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Lifestyles & Community

November 17, 2012

Cold weather exercise precautions

RICHMOND — As the weather cools off, exercisers are sometimes inclined to move indoors or even put their exercise programs on the shelf. Studies show that as many as one-third of Americans describe themselves as inactive during the cold months.

Working out in cold weather can be invigorating but it comes with some needed precautions. In the cold, the heart’s arteries constrict and blood pressure rises, increasing the potential for a heart attack. Studies show that in people who are unaccustomed to regular physical activity, the risk of heart attack increases substantially. This is partly because there is often sudden physical exertion, such as when shoveling snow.  It is therefore important to pace yourself and listen to your body. If you experience any unusual symptoms during or after physical exertion, stop the activity and seek medical attention immediately. Typical symptoms of a heart attack include pain in the center of the chest, sometimes extending to one or both arms, the back, neck or jaw, shortness of breath, nausea, pale or bluish gray coloring of the skin, and faintness. Symptoms can last more than a few minutes or they may go away and then return later. Heart attack victims typically describe the feelings of pressure, squeezing and pain beforehand. Other warning signs include cold sweats, lightheadedness and dizziness.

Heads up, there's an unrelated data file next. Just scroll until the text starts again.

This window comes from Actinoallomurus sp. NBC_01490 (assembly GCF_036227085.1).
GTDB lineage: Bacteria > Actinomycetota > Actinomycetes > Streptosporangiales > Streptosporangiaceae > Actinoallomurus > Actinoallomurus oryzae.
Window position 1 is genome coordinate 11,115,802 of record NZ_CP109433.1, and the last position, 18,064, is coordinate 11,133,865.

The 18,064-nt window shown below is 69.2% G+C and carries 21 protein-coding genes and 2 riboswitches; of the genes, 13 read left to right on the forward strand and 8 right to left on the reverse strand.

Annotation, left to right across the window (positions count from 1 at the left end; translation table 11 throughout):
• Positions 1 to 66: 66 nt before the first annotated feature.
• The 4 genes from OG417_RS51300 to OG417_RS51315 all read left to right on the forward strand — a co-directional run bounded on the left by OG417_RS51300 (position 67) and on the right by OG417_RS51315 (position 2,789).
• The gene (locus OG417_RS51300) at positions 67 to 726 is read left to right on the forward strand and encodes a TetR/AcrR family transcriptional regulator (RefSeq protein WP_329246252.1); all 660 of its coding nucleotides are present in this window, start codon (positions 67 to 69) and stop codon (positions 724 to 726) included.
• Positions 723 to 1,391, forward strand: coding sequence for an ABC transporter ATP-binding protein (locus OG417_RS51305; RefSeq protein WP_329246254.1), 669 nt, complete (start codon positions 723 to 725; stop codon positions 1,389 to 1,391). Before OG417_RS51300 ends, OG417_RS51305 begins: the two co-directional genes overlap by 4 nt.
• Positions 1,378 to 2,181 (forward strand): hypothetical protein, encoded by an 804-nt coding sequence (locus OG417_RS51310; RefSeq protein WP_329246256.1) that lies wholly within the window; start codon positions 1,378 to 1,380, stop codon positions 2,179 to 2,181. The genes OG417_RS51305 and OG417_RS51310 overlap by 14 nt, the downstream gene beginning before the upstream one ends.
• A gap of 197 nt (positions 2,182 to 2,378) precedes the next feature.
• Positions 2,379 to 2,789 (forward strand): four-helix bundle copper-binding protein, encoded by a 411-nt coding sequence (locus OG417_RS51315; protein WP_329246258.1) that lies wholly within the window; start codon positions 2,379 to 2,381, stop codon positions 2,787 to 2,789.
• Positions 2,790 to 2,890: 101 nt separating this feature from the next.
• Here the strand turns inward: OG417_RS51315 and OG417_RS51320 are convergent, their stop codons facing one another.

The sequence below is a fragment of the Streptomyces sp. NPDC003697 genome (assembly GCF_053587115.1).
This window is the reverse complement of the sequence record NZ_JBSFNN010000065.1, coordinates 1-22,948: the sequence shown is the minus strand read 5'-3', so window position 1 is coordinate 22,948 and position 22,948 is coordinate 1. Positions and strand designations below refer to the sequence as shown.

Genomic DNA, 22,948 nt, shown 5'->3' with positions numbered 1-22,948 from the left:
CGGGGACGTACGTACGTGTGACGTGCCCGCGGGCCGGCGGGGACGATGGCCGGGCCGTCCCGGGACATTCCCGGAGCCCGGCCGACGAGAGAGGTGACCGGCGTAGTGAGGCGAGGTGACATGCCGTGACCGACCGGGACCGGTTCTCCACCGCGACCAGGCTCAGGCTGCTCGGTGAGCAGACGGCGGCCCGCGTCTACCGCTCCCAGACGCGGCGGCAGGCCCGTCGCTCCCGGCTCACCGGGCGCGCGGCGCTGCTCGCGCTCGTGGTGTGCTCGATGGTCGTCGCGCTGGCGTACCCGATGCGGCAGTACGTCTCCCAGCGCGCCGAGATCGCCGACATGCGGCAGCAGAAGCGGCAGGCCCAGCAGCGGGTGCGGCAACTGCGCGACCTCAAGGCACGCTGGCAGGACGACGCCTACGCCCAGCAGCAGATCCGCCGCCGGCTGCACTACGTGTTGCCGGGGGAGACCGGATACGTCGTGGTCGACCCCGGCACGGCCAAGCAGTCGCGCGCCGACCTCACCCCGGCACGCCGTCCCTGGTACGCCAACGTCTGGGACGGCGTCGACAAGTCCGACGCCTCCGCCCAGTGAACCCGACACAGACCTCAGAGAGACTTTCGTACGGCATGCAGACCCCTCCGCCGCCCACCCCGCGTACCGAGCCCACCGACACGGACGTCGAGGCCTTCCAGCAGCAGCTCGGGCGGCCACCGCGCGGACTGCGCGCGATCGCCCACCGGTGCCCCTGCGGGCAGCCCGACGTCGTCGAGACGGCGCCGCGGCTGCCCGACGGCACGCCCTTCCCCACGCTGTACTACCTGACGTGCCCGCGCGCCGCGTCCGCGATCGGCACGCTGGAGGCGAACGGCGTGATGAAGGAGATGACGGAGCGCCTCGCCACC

If you do work out in cold weather, it is important to stay well hydrated even though you may not feel thirsty. The body perspires in the cold just as it does during warmer weather and staying hydrated will allow the heart to distribute needed blood to the arms and legs while maintaining good heart circulation. Experts suggest consuming one half your body weight in ounces of fluid daily. Most of this intake should be water but food and beverages that contain fluids (such as fruits and vegetables) also count, unless they contain caffeine.

The other major consideration for cold weather exercising is how to dress. Use layers so that as the body heats up, you can discard a layer and still not become cold. Use a shell or outer layer that blocks the wind chill and an inner layer that wicks perspiration from the skin to the next layer. If there is snow on the ground, wearing rubber soled shoes will keep the slipping and sliding to a minimum.

With the extra clothes, you may find workouts to be more strenuous and demanding at first. It is therefore important to gradually work up your exercise duration over time. 

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